1. We live in the best climate and location in Canada. Generally, homeless folks move west, and so Vancouver Island is about as far west as we get. Homelessness is not a simple problem. There are at least 4 different groups of people lumped together as "the homeless". There will need to be at least 4 different solutions if we are to have success in solving the problem.
  2. My priorities are simple: Nobody should profit from criminal activity. The current camp must go. We should have a local plan for local people. Visitors from elsewhere should be sent home. Anything else is unaffordable. If we build 1000 affordable homes, 1001 people will turn up to claim them. The taxpayers deserve better than that. All campers should be assessed and sorted into mental health, skill shortage, genuine need, and philosophy differences. If you are free, you should be free to march to your own drum. We do not owe anyone a free living. Able bodied persons should work in some way if they expect the benefits of membership in society.
  3. I agree. But only for local people. We already have a lot of freeloaders at our dinner table. NIMBYism is a reaction to fear. Address the fears, which are legitimate, and they will dissipate. Knowledge and good experience will overcome the problem.
  4. We will probably never eliminate this problem in our lifetime, but we can do so much more than we have so far. I will happily support a realistic target of having a homeless population of under 100 people, a figure that we can manage.


Fred Stratham*

  1. What I know about the housing and homeless issues we are experiencing in Nanaimo is that this Affordable Housing Crisis has plagued Nanaimo for the past 15 years. It essentially started in 1997 when The Federal Government cut The Co -Operative Housing Grants to The Provinces and Territories. The Province of BC could only cover the lack of funding for 5 years before The Working Poor of Nanaimo became homeless. For the past 10 years, the crisis has hit the middle class citizens of Nanaimo very hard.
  2. I fully endorse and actively commit to achieving the priorities identified in the attached Homeless Plan and Affordable Housing Strategy in my term. We need to get modular/supportive housing. We need to enact a bylaw to allow Secondary Suites and Coaches. We need to build more Co- operative/Social Housing Projects and we need to allow agencies like Habitat for Humanity to build houses in Nanaimo.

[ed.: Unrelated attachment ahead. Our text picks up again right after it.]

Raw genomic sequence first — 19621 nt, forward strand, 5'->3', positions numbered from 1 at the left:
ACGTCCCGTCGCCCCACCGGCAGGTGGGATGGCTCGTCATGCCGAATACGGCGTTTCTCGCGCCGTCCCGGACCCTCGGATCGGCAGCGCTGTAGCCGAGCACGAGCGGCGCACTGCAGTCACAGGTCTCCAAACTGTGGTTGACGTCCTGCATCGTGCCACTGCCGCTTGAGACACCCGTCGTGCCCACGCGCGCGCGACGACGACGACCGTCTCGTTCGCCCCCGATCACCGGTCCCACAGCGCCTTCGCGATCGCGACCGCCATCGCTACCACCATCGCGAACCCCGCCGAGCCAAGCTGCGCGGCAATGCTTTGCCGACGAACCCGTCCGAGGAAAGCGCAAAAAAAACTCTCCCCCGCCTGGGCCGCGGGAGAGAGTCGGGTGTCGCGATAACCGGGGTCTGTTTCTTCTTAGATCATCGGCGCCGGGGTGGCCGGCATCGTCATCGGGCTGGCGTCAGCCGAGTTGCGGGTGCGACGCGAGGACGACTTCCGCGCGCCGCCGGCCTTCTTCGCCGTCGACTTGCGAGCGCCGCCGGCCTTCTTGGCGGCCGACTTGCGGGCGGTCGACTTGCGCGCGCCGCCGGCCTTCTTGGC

3. I approve of Municipalities(Nanaimo) that are buying land and zoning appropriately for projects to facilitate BC Housing investments. How I would push back against NIMBYISM is to keep the lines of communication open with the citizens opposed to projects facilitated by BC Housing Investments. By keeping the lines of communication open, we are able to create awareness/educate the citizens of Nanaimo opposed to these very important projects.
  4. Yes, of course, I support the city in adopting a target of zero homelessness by 2028. The actions that I would undertake and support would be : support the expansion of Samaritan House and The New Hope Centre. Have The Unitarian Shelter operate ALL YEAR. Continue to fight for funds and projects from the provincial and federal government. Next year is crucial in attaining the funds and projects Nanaimo needs because the federal government, after 22 years of NOT FUNDING the provinces and territories is going to restart funding the provinces and territories! The provincial government will want to build on the momentum they started this year via providing modular/supportive housing.


Viraat Balakrishna Thammanna*

  1. Yes I know the present situation of homeless people living in the tent city and also those living out off their cars. For those living in tent city, last week the supreme court issued an order to vacate that premises occupied illegally. I came to know that City of Nanaimo is working towards providing temporary accommodation but not revealing how and when.
  2. Yes, I endorse and actively commit if elected to council in what ever capacity I can (sorry could not read attached 3 booklets due to short of time). What ever the Affordable Housing Strategy may be, it is city council moral responsibility to join hands with federal and or provincial government efficient plans to eradicate homelessness. I like to encourage city council and administration staff to clear files efficiently as fast as possible for the project approvals (building permits). Invite and encourage investments to develop the land and build condominiums, townhouse and apartments so that shortage of housing can be met. Provide what ever reasonable assistance possible towards achieving the goal.